I think my first real adventure happened when I decided not to climb the steps to a temple. I’m not a big steps person. So, while waiting for my group to come back (and at this point, I would like to mention that there were people around, most of whom were Europeans and that Hampi is very touristy and very safe—just for any parents who might be reading this), I decide to walk around a little by myself. I end up stumbling on this homeless man who was sleeping outside one of the temple ruins. I was going to leave, but he beckons me over and puts down a rug for me to sit on, and ends up reading my palm and talking to me about religion and reincarnation for 45 minutes. (Apparently I have been given a gift from God, I am slow to have a physical relationship with anyone, I will get married but then we’ll start fighting and I’ll get divorced and remarry again, and I’ll have four kids.) In my next life, I’m apparently going to be someone like George Bush, who he really admired—I really hope not. This guy, on the other hand, will be reborn as a yogi and that will be his last life. Then he’ll go up to heaven.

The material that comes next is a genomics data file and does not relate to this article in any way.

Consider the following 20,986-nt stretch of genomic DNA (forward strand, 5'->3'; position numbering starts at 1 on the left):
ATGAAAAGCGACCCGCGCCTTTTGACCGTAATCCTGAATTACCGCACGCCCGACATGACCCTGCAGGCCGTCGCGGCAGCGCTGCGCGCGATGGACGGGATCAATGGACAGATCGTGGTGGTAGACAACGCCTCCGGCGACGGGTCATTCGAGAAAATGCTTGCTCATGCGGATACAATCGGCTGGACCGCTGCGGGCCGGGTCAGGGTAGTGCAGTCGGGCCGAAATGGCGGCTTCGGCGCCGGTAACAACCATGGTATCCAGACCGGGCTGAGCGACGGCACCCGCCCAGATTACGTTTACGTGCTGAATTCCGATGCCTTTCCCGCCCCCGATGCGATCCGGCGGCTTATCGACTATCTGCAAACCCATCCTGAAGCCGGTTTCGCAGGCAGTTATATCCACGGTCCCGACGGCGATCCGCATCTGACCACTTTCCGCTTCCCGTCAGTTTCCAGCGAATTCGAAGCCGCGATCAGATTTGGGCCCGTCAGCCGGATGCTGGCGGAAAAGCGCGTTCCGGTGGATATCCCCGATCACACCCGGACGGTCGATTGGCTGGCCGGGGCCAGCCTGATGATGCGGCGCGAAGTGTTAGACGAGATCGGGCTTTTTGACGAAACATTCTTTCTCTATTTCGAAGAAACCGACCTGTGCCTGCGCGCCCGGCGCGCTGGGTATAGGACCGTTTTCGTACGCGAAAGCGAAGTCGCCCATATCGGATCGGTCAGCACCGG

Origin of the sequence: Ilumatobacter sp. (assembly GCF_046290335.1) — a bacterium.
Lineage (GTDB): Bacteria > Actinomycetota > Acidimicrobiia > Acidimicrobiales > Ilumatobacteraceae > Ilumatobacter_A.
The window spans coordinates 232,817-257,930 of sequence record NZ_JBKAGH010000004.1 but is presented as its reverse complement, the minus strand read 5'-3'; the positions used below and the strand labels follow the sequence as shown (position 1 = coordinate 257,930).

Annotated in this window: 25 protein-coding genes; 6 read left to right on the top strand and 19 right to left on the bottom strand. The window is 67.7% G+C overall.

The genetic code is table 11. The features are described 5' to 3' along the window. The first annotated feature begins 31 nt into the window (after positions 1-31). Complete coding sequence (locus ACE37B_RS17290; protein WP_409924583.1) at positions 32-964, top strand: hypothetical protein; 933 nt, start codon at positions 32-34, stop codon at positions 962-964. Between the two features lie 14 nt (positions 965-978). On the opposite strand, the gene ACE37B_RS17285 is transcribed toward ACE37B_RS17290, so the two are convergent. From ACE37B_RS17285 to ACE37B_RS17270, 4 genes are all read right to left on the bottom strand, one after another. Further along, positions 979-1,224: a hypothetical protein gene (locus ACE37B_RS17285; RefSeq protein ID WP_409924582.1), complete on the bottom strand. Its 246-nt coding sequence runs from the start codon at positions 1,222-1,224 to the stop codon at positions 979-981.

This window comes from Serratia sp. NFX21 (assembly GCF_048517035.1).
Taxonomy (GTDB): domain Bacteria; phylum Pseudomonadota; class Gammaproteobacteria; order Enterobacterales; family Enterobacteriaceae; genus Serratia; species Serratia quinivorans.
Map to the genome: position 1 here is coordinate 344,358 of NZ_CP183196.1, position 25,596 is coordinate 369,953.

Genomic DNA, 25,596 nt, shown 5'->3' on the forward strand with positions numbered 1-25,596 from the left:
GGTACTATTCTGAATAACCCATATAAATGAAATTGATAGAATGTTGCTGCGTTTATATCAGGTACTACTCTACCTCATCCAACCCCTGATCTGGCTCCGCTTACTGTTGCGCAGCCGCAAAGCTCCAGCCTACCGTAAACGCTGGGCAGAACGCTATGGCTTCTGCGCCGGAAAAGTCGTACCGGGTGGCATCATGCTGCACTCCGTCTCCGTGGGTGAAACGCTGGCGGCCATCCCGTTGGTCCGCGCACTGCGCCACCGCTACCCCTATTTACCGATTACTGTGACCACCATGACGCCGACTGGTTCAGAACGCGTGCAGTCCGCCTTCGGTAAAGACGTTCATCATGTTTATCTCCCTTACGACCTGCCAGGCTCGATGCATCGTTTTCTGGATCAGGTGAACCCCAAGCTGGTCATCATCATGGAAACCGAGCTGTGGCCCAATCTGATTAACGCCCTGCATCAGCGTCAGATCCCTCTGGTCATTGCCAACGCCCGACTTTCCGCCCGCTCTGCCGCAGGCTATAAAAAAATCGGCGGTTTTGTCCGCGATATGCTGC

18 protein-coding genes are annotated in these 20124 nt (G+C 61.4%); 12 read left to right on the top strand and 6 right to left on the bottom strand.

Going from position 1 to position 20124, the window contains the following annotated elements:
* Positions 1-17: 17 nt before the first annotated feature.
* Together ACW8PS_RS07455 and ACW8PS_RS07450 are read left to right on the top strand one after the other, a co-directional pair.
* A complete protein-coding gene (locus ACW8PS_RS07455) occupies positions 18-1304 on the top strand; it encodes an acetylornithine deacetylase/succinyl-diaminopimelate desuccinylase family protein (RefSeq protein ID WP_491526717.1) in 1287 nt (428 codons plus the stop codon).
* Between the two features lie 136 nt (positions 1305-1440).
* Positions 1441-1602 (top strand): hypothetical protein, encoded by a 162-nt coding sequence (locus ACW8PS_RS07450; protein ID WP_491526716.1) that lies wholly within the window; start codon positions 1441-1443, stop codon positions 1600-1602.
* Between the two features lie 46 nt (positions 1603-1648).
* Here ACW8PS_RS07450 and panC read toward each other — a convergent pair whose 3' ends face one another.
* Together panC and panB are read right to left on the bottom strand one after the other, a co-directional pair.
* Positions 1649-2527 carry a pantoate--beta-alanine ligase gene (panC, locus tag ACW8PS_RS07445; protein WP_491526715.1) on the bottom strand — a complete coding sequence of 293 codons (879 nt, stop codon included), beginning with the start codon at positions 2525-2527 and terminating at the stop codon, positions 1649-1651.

So, I finally leave and go back down the path to where I left my group, but they’re not there. And there’s no cell phone service. After getting a little worried, I decide that the only thing to do is go up the steps that they were climbing the last time I see them. They eventually lead me to this old abandoned temple in the jungle, with more steps up this mountain. I hear people shouting my name and telling me to come up, so I start climbing. I end up in this watchtower with the most amazing views I have ever seen in my life.

I would have been fine just sitting there for hours. There’s service up on the mountain though, and I get a call from my friends, who followed another path up the mountain and are on another path. We eventually all meet up—and they yell at me for wandering (I’m not the one who went up the mountain—at least not until I heard their voices telling me too! I stayed right off the path in plain sight!)